By Alicia Caruso ’14 and Sara DiNovi ’14
The National Climate Seminar recently hosted Jeremy Osborn, the Director of Operations at 350.org, an environmental advocacy group focused on building grassroots movements for environmental initiatives, namely climate change, worldwide.
350 is both a number (350 ppm) and a symbol. It stands for the concentration of carbon dioxide in the atmosphere that many scientists argue is a safe level to preserve our planet – we are currently at 392 ppm – and it represents the target we, collectively, can aim for. However, the issue of climate change seems to have disappeared from the national dialogue. Mr. Osborn laid out the organization’s plan for getting climate change back on the political agenda in the United States as well as internationally.
Getting climate change on the political agenda in the US of A:
We’ve all noticed the general lack of discussion in political and major media circles on this incredibly important issue. 350.org has been working tirelessly in the last few years to help the public understand the connection between extreme weather and our greenhouse gas emissions. To do this, they outline the following steps:
- Push people to see the big picture and work both incrementally and in big ways to move away from fossil fuels and towards a sustainable future
- Establish healthy relationships and connections with the opposition by respectfully informing all communities and making connections between climate change and local impacts
- Make the fossil fuel industry realize the effects their operations have on the quality of human and natural life, and find ways to move business towards a basis of renewable energy and sustainability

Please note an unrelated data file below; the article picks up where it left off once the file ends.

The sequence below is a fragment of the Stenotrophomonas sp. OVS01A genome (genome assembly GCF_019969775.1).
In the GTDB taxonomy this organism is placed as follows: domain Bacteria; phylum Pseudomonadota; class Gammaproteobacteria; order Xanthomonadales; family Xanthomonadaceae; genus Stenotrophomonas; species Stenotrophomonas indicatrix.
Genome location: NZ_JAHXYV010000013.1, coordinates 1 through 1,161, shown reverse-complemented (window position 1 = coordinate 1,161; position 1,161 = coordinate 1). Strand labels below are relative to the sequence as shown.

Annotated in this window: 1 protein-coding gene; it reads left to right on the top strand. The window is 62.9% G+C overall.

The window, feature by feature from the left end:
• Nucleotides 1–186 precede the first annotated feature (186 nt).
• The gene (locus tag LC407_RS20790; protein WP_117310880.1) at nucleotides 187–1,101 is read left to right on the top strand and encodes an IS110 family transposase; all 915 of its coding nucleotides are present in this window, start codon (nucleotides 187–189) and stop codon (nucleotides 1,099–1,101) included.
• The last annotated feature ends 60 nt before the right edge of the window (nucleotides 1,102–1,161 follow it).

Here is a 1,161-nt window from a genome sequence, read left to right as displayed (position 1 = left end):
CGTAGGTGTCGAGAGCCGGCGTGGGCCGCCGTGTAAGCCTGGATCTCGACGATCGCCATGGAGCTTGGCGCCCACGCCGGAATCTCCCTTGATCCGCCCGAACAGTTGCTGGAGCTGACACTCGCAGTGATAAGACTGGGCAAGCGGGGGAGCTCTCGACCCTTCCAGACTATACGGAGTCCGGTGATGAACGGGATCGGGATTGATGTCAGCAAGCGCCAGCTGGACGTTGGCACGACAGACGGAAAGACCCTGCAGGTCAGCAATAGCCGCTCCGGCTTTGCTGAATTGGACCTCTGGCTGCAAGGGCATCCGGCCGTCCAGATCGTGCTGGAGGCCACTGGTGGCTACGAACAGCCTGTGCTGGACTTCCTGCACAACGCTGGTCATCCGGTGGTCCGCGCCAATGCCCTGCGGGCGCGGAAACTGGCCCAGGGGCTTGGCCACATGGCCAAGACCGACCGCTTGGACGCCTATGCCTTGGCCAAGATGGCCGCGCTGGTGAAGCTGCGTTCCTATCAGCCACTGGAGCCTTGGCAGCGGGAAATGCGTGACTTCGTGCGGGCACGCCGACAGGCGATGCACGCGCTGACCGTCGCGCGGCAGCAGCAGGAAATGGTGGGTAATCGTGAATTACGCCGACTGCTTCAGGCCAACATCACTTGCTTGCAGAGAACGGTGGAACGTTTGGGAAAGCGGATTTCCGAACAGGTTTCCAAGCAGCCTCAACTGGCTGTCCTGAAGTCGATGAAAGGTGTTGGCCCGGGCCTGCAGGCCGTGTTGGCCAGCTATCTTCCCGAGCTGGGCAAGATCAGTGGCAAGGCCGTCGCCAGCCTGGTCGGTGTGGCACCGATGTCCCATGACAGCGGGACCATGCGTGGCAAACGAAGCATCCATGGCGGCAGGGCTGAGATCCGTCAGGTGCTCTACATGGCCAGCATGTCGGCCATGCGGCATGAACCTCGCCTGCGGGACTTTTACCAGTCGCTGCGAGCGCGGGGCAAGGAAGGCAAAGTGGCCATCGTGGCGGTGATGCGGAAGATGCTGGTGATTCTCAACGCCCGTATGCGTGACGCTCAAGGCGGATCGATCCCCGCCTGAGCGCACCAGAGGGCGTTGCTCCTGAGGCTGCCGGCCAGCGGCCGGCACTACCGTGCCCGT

- Foster excitement and enthusiasm about a complicated problem that needs to be solved with creative and dedicated action
Getting media attention helps!
Perhaps unique to 350.org, and arguably successful in keeping the issue of climate change on people’s radar at home and abroad, the organization has focused on large-scale events to get media attention. Their events are always community-based, a tactic that helps to make the issue bipartisan. Examples of these such events include:
Keystone Pipeline: The keystone pipeline was thought to be a done deal, but 350.org worked with local groups to announce a “day of protest” in Washington, D.C. They called on people to wear their Sunday best, and specifically requested that people born during Eisenhower’s presidency, go to the White House in protest and be willing to get arrested. The protest was so successful that the next day President Obama announced that the EPA needed to conduct an environmental impact statement for the northern leg of the pipeline.
Global Days of Action: These events bring communities together, help them confront the implications of climate change, and come up with very visual ways of showing their officials and the world how global climate change will affect every corner of earth. Using photographs and images to convey the widespread urgency of the issue in all regions of the world.
What’s next? Join 350.org on November 10th for a Day of Action for the India Beyond Coal Initiative. More information can be found here.
To listen to Jeremy Osborn on the National Climate Seminar, as well as other speakers, please visit our website at www.bard.edu/cep/ncs.